[vc_row][vc_column][vc_custom_heading text=”” use_theme_fonts=”yes”][vc_single_image image=”123996″ img_size=”full” add_caption=”yes” alignment=”center”][vc_column_text]05/08/2021 Washington D.C. (International Christian Concern) – Frank and Joan Testa have displayed a generous hearth through a lifetime of service to the Lord and to their community.
“We had a heart for the poor and for those who suffer injustice,” said Frank. “When we learned of the persecuted, we said to the Holy Spirit, ‘We want the reality of Hebrews 13:3 in our lives. We want our hearts and minds to be so affected that we would stand with the persecuted.’”
And that’s what the Lord did in their lives. He gave them a deeply-seated passion for the persecuted.
“We can read about the persecuted, but to connect with them very intimately, it takes the Holy Spirit, we believe,” said Frank.
Serving the Lord 100%
For over 13 years, Frank was a Catholic priest. When he was a teenager, he was reading a book about a man going to the electric chair.
“I said, ‘Lord, what would happen to me if I was like that man going to the electric chair?’ The spirit of God came on me and I repented of my sins, committed my life to Jesus,” recalled Frank of when he encountered Jesus.
“I want to serve the Lord 100 percent. The only way I knew how to serve the Lord 100 percent was to become a Catholic priest.” After eight years of study, Frank was ordained as a Catholic priest in Belgium in 1964. When he came back to the United States, he settled in Newark, New Jersey. That’s where he met Joan.
“I was known as a street priest, working among the poor, working among the drug addicts, and organizing the neighborhood. She was out in the streets, working as a Dominican nun, and we had no relationship to marriage,” he recounted.
After the Lord exposed a scandal in the parish affecting the priests, they left the Catholic Church and started attending a Pentecostal church. After two years, the Lord drew them together and brought them to marriage in 1980.
“Joan and I had wonderful years of marriage—40 and a half years of marriage— till last August when Jesus took her home. It’s been a real challenge for me, but I have victory in my life and a peace and excitement about what the Lord’s going to do next with me.”
Frank and Joan spent the latter half of their life together doing church missions and street preaching in the projects. “We had an exciting time then and we were very happy. We never came from that kind of life, but the Lord gave us the favor. People who don’t have any background, if God sends you to do it, anoints you to do it, you can do it,” said Frank. “And we did it. We saw miracles. Men who had done everything under the sun, including murder.”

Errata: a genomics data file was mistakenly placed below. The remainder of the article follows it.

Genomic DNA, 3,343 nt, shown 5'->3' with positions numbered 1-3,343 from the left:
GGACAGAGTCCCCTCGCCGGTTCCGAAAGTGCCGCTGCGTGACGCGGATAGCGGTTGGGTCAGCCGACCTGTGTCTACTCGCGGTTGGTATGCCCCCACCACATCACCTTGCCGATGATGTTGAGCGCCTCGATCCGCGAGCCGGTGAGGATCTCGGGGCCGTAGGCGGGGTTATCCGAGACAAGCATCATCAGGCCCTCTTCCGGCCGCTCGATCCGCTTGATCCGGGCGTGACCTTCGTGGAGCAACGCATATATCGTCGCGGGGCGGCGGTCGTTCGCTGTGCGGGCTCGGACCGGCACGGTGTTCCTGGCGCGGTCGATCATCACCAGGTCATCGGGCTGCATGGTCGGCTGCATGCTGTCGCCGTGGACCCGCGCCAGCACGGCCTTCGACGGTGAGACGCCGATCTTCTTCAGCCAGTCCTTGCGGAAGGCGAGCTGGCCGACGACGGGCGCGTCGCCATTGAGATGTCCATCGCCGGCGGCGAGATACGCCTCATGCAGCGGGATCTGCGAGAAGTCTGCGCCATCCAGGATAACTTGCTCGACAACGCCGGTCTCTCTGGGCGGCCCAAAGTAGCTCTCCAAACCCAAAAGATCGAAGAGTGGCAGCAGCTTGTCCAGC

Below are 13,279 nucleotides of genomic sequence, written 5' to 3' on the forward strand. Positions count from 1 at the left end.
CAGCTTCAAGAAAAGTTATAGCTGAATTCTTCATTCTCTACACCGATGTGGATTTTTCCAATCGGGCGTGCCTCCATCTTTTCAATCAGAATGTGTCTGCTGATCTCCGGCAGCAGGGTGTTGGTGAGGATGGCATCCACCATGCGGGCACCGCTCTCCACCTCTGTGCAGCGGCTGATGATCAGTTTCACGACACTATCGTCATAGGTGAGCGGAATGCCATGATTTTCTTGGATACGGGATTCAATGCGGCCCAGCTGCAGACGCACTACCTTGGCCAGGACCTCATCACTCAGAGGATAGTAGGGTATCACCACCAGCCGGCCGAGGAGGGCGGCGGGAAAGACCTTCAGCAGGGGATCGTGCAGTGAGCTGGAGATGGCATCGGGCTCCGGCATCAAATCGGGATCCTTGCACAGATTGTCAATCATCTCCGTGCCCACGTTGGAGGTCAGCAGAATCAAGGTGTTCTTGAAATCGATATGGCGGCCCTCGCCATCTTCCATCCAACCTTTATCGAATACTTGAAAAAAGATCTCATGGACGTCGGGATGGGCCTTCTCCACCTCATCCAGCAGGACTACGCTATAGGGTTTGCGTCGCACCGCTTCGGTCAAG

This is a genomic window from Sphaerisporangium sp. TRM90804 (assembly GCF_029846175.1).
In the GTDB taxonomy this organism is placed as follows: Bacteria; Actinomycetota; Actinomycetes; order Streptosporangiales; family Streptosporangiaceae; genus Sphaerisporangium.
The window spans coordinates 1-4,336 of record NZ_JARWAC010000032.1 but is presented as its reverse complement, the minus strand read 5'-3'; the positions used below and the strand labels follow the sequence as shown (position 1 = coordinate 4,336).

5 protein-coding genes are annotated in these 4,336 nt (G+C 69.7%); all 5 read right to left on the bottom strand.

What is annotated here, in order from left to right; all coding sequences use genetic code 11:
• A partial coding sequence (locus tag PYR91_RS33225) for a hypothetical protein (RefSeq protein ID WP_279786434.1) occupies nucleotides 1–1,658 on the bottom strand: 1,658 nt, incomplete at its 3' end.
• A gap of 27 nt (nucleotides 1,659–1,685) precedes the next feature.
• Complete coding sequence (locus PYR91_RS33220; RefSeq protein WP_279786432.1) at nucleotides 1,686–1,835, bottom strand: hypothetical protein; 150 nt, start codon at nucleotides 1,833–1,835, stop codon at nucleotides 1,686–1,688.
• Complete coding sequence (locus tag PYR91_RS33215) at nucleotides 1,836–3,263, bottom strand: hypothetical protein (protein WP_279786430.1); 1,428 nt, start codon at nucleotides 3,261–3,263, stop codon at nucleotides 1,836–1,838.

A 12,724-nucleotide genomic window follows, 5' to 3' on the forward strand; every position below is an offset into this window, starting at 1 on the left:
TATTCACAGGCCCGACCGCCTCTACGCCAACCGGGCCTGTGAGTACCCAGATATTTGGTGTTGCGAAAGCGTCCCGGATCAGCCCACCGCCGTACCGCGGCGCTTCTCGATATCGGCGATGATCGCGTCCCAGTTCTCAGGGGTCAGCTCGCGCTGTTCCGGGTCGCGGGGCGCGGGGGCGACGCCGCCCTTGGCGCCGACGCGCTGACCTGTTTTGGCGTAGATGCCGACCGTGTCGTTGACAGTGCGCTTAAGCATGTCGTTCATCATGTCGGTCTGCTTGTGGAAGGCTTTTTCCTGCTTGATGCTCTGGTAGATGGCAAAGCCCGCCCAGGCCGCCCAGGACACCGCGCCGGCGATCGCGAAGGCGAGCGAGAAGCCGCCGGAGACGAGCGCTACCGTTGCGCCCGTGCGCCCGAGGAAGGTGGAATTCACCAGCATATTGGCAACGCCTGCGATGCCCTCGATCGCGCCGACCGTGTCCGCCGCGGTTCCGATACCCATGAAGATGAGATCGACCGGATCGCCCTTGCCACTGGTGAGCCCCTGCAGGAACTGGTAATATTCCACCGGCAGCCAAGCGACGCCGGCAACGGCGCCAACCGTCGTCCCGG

After 10 years of residential ministry, Frank and Joan began praying for a place out in the country, so that their men wouldn’t be able to walk out the door of the program, jump on a bus, and go back to their former lives.
“We prayed about it and, sure enough, they opened up this house here in Pennsylvania. And that’s what had been our life,” said Frank.
Along the way, they got involved in Harbinger’s Bible and Missionary Training Institute. Teresa, a former nun who served alongside Frank and Joan in the Catholic Church, spent 18 years founding the institute in Kenya.
The Blessing of a Burdened Heart
After a few more connections, the Lord put the burden of the persecuted on their hearts.
“The Word of God says very clearly that we are connected with believers all over the world. They are our brothers and sisters in the Body of Christ and there should be no division. We need to know who they are; we need to know what they go through. If one suffers, we all suffer, the Word says,” Frank explained.
The Lord holds us accountable. Proverbs 28:27 says, “Those who give to the poor will lack nothing, but those who close their eyes to them receive many curses.” Frank and Joan understood this tie of urgency and accountability intimately.
“There’s no excuse. We know there are persecuted believers, and if we don’t do anything about coming to know about them and to know their sufferings and to come to their help and to their aid, we will be held accountable on the day of judgement for that,” Frank said. “God holds us accountable for how we embrace the persecuted and there will be no excuse.”
Jesus says that unless you lose your life, you will not find it. The Testas saw this in their ministry working with drug addicts.
“The root of addiction is self. To get saved, we need to give up self and commit our lives to Jesus. We’re not on our own anymore,” said Frank as he reflected upon the lessons he’s learned. “When we come into the agenda of Jesus, we come into a life that is not [bound] in self, but is embracing the Lord’s program, the Lord’s agenda, and to connect with his whole Body.”
Those who are ready to die for Jesus live lives of faith in their most wonderful, awesome, and beautiful form. We ought to live in this world, ready to give up the grasp on our life on command.
Frank concluded, “We learn from the persecuted how to live a selfless life and to come to a life of faith, which is the most precious life that can be found on the earth— [the] life of those facing persecution, yet holding onto Jesus.”
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